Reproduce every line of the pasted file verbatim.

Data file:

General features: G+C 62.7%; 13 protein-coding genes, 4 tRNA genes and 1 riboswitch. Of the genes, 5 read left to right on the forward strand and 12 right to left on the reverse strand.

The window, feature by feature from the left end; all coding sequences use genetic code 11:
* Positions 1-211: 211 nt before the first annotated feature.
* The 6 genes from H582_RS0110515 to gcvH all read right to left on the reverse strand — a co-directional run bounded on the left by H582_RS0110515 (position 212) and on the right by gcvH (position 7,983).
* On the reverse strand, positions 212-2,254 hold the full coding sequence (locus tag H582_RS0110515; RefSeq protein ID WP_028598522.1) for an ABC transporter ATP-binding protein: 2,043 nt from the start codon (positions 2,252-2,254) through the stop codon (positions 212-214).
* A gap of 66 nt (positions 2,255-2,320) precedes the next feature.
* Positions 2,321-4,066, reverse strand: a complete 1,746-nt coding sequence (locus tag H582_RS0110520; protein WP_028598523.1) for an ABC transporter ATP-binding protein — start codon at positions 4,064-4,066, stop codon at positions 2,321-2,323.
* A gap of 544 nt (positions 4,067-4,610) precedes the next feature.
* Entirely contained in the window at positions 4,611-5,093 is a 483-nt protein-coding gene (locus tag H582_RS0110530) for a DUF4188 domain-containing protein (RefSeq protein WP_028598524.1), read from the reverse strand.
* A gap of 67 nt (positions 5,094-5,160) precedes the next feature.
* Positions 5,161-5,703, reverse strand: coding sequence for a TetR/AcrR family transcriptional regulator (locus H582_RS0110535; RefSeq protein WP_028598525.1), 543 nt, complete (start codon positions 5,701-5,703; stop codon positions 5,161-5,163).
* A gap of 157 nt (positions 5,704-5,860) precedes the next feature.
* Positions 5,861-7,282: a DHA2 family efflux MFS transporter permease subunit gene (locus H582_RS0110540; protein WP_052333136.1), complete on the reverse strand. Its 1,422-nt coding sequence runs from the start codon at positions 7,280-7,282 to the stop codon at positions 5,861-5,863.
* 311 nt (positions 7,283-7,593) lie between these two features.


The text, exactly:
General features: G+C 62.7%; 13 protein-coding genes, 4 tRNA genes and 1 riboswitch. Of the genes, 5 read left to right on the forward strand and 12 right to left on the reverse strand.

The window, feature by feature from the left end; all coding sequences use genetic code 11:
* Positions 1-211: 211 nt before the first annotated feature.
* The 6 genes from H582_RS0110515 to gcvH all read right to left on the reverse strand — a co-directional run bounded on the left by H582_RS0110515 (position 212) and on the right by gcvH (position 7,983).
* On the reverse strand, positions 212-2,254 hold the full coding sequence (locus tag H582_RS0110515; RefSeq protein ID WP_028598522.1) for an ABC transporter ATP-binding protein: 2,043 nt from the start codon (positions 2,252-2,254) through the stop codon (positions 212-214).
* A gap of 66 nt (positions 2,255-2,320) precedes the next feature.
* Positions 2,321-4,066, reverse strand: a complete 1,746-nt coding sequence (locus tag H582_RS0110520; protein WP_028598523.1) for an ABC transporter ATP-binding protein — start codon at positions 4,064-4,066, stop codon at positions 2,321-2,323.
* A gap of 544 nt (positions 4,067-4,610) precedes the next feature.
* Entirely contained in the window at positions 4,611-5,093 is a 483-nt protein-coding gene (locus tag H582_RS0110530) for a DUF4188 domain-containing protein (RefSeq protein WP_028598524.1), read from the reverse strand.
* A gap of 67 nt (positions 5,094-5,160) precedes the next feature.
* Positions 5,161-5,703, reverse strand: coding sequence for a TetR/AcrR family transcriptional regulator (locus H582_RS0110535; RefSeq protein WP_028598525.1), 543 nt, complete (start codon positions 5,701-5,703; stop codon positions 5,161-5,163).
* A gap of 157 nt (positions 5,704-5,860) precedes the next feature.
* Positions 5,861-7,282: a DHA2 family efflux MFS transporter permease subunit gene (locus H582_RS0110540; protein WP_052333136.1), complete on the reverse strand. Its 1,422-nt coding sequence runs from the start codon at positions 7,280-7,282 to the stop codon at positions 5,861-5,863.
* 311 nt (positions 7,283-7,593) lie between these two features.